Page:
Glenn Greenwald: Enemy of the StateSubmitted by DJP333 on Fri, 11/01/2013 - 17:15
Glenn Greenwald scrunches over his laptop, the fizzing, glinty look in his eyes settling into something more staid and intense. It’s twilight in Gavea, the upscale enclave of Rio de Janeiro built alongside a hand-planted rainforest in the Zona Sul. The monkeys who routinely raise hell from the rubber trees that adorn Greenwald’s backyard have fled for the evening. A knot of ten dogs, mostly strays scooped off Rio’s traffic-gnarled streets, snore and grumble on the cream tiled floor. Without warning, Greenwald, who has the rat-tat-tat chattiness of Midnight Cowboy’s Ratso Rizzo crossing a Manhattan street corner, falls into a chilly silence. His small, fleshy hands flutter over the keyboard. Who knows what business is afoot inside his browser.
The tense quiet stretches on for minutes, made all the more uneasy by legions of invisible toads shamelessly burping from the mangroves. He could be devising his next series of explosive reports on secret Unites States and United Kingdom surveillance programs (he has been working on classified documents on U.S. assassination initiatives). Or, given his open contempt for major media organizations, he could be typing his resignation email to The Guardian. Or he could be prepping for his upcoming testimony before the Brazilian senate about how David Miranda, Greenwald’s partner of eight years, was detained and interrogated in Heathrow airport by U.K. officials for nine hours under the Terrorism Act in August. Maybe word has come down that the U.S. Department of Justice has launched a long-anticipated criminal investigation against Greenwald.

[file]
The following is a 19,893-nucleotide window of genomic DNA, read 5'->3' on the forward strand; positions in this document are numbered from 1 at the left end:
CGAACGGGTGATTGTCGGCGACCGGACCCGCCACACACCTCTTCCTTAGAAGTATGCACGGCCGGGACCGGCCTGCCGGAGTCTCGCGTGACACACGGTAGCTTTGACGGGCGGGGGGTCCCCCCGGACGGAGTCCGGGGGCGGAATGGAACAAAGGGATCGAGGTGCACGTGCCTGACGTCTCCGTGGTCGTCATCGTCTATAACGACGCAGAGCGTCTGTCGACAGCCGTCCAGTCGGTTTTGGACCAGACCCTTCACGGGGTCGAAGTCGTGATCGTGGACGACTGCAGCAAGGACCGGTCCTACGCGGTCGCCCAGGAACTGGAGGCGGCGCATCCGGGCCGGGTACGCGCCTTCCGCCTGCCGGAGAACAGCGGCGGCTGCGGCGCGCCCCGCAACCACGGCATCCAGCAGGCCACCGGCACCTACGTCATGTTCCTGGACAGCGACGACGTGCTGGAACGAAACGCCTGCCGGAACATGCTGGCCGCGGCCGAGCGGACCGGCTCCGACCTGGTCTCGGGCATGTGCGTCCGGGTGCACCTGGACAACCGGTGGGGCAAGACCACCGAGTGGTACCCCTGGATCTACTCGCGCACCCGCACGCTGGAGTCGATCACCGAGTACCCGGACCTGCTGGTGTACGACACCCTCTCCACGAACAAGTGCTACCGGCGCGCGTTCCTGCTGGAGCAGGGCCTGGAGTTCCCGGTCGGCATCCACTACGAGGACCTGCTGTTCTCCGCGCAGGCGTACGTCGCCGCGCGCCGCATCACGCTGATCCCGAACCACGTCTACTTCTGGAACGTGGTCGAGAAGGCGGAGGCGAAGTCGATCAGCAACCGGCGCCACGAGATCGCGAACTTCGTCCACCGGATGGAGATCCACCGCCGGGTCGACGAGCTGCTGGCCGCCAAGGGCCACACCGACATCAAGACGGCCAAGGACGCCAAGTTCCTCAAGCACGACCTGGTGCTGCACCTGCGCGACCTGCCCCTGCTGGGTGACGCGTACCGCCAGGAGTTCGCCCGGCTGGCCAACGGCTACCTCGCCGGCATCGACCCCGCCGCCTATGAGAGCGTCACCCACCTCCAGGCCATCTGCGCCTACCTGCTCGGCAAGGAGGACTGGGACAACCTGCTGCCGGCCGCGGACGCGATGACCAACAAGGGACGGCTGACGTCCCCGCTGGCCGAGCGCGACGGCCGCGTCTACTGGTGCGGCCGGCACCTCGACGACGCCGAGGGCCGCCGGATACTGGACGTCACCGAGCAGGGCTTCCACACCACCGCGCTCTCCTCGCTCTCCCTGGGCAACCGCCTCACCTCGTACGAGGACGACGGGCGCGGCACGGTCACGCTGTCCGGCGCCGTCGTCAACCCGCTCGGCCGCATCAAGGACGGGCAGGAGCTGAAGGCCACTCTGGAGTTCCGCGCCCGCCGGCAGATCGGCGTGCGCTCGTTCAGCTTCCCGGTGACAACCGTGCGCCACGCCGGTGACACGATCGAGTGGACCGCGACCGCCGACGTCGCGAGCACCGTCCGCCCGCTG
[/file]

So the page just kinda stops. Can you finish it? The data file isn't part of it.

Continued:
Or maybe he’s just paying a parking ticket.
“Here.” Greenwald snaps his head up and flips his laptop screen toward me as a hyper baby pinscher leaps into his lap. He points to his onscreen chat window. “I’m just talking with Snowden right now.” He flashes a chummy grin. “It’s our nightly check-in.” Greenwald giggles, sips a little red wine, and continues chatting with the 30-year-old former systems analyst whose explosive revelations about the American surveillance state have rocked Washington, put the Obama administration on the defensive, and damaged U.S. relations around the world.
“Moscow kinda sucks,” Greenwald reports.